HL Deb 14 May 1980 vol 409 cc264-6

2.57 p.m.


My Lords, I beg leave to ask the Question which stands in my name on the Order Paper.

The Question was as follows:

To ask Her Majesty's Government whether any industrial dispute exists between them and their employees which would legally justify the latter in withdrawing their labour on 14th May.

The LORD PRESIDENT of the COUNCIL (Lord Soames)

My Lords, there are some trade disputes between the Government and their employees. The existence of such disputes does not, however, legally justify employees in withdrawing their labour. Civil servants who have been absent without authority today will be in breach of their contracts of employment. They will lose pay as a result. But I am pleased to tell your Lordships that it seems that only an extremely small proportion of civil servants have not reported for work today. I think that noble Lords would like to join me in expressing appreciation for the attitude which the vast majority of civil servants have shown and for the efforts made in overcoming the transport difficulties which faced some of them.


My Lords, I thank my noble friend for that Answer, which it is quite clear has received great approbation in this House. Is he aware that the tradition in this country is a very precious one— namely, that it is part of the pride and stability of the country that the civil servants serve Governments of all complexions without distinction, and that they ought not to withdraw their labour on political grounds?


My Lords, yes, and I think that this is a good example of that. I do not know the exact figure or proportion, but I believe that less than 2 per cent. of the total, in fact, did not turn up for work today.

Baroness SEEAR

My Lords, would the noble Lord not agree that, in thanking the civil servants for the effort that they have made to come in, we would like specially to mention the staff of your Lordships' House?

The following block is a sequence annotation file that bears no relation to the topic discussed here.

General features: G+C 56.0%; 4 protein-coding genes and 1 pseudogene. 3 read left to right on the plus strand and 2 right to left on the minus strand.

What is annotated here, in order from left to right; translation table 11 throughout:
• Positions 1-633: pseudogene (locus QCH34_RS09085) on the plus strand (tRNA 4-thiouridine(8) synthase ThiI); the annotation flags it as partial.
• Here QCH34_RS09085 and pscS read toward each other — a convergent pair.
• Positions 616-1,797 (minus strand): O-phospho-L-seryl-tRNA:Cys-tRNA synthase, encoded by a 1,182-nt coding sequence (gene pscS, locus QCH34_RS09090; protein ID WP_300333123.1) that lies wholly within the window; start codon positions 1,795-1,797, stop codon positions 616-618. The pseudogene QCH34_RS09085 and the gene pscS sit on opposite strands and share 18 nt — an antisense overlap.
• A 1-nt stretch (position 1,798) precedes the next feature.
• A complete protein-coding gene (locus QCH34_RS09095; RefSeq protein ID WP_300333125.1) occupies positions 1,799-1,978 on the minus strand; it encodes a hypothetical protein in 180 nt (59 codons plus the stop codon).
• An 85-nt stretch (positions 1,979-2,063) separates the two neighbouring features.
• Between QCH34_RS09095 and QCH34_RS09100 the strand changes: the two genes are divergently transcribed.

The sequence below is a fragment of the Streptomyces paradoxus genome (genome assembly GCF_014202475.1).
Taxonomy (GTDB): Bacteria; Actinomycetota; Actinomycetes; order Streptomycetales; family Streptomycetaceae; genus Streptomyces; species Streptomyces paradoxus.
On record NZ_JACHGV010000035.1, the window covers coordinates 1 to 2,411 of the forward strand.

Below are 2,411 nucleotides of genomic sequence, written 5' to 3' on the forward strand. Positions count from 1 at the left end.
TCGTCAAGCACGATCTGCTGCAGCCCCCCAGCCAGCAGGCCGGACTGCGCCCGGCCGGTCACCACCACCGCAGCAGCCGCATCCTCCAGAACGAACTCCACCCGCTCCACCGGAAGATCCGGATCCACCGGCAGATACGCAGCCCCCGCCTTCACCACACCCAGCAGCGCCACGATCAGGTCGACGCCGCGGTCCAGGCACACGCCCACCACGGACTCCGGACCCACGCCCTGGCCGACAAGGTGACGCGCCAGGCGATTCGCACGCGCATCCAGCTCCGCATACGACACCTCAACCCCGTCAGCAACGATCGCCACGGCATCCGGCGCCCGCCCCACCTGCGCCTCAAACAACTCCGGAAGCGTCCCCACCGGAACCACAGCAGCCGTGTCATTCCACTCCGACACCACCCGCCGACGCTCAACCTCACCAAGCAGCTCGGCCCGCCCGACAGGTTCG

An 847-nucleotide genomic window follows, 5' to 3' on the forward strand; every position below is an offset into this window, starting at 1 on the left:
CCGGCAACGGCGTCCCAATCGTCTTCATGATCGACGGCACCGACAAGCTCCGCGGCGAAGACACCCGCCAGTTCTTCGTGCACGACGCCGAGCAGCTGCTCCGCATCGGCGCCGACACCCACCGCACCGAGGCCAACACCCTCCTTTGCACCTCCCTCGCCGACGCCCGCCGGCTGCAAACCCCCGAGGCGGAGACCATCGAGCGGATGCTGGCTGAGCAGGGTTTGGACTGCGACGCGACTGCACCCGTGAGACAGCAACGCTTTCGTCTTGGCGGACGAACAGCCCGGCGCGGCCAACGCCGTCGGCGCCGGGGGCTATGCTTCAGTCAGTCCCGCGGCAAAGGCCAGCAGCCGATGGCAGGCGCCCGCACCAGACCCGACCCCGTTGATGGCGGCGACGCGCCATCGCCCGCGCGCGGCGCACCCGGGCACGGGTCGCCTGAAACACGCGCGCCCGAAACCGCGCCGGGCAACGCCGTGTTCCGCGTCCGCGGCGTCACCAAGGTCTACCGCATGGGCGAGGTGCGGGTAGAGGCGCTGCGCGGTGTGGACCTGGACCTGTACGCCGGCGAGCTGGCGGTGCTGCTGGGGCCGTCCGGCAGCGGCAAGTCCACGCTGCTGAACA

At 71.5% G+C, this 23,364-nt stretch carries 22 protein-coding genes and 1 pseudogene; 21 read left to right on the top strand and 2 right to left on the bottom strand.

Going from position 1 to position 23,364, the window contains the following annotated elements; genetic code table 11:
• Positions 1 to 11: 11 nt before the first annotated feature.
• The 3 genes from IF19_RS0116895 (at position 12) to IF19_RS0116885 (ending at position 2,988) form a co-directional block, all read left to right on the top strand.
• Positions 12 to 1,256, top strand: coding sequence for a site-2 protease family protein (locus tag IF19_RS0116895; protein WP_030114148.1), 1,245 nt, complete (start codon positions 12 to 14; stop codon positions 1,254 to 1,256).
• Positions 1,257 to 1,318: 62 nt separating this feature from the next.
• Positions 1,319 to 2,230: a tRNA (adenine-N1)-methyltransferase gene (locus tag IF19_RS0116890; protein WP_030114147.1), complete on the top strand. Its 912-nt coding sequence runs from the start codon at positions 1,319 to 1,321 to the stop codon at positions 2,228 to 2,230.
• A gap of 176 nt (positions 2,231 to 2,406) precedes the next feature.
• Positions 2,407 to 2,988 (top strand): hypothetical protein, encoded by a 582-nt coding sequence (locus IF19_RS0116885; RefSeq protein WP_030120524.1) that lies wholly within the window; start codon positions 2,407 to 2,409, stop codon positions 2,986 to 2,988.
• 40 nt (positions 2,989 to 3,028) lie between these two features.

Yes indeed, my Lords.


My Lords, would not the noble Lord agree that there have been meetings throughout the country in factories and depots which have decided what free action the individual trade unionists will take today? Would he not also agree— and this does not apply to him— that the levity, cynicism and jocularity with which this matter has been discussed in your Lordships' House might have made many people change their views as to what they would do today if they had heard those remarks previously?


My Lords, on the contrary, it is not only in this House that this particular proposal has met with a general feeling of dissent and a conviction that it is not in the national interest.


My Lords, will the Minister not agree that the function of the Civil Service trade unions is to defend the standard of life of their members? As today between 30 per cent. and 40 per cent. of family standards are due to public services, is it not inevitable in the circumstances that civil servants should protest against the cuts in those public services?


My Lords, as I said, there are some trade disputes going on at present between various Civil Service unions and the Government. But that does not mean that they should think it advisable— and in the event, I am glad to say that they did not think it advisable— to pursue those disputes on this particular day in the particular manner proposed.

The Earl of ONSLOW

My Lords, does the Minister not think that it is particularly depressing that the Labour Opposition has not condemned not only the general day of action but, above all, civil servants, who are supposed to be totally non-political and servants of all of us, going on strike on this occasion?


My Lords, I do not think that it is for me to say what effect the attitude of the Opposition is likely to have on the political thinking of our fellow countrymen. That is for them to judge. Personally, I do not think that today they have increased their standing.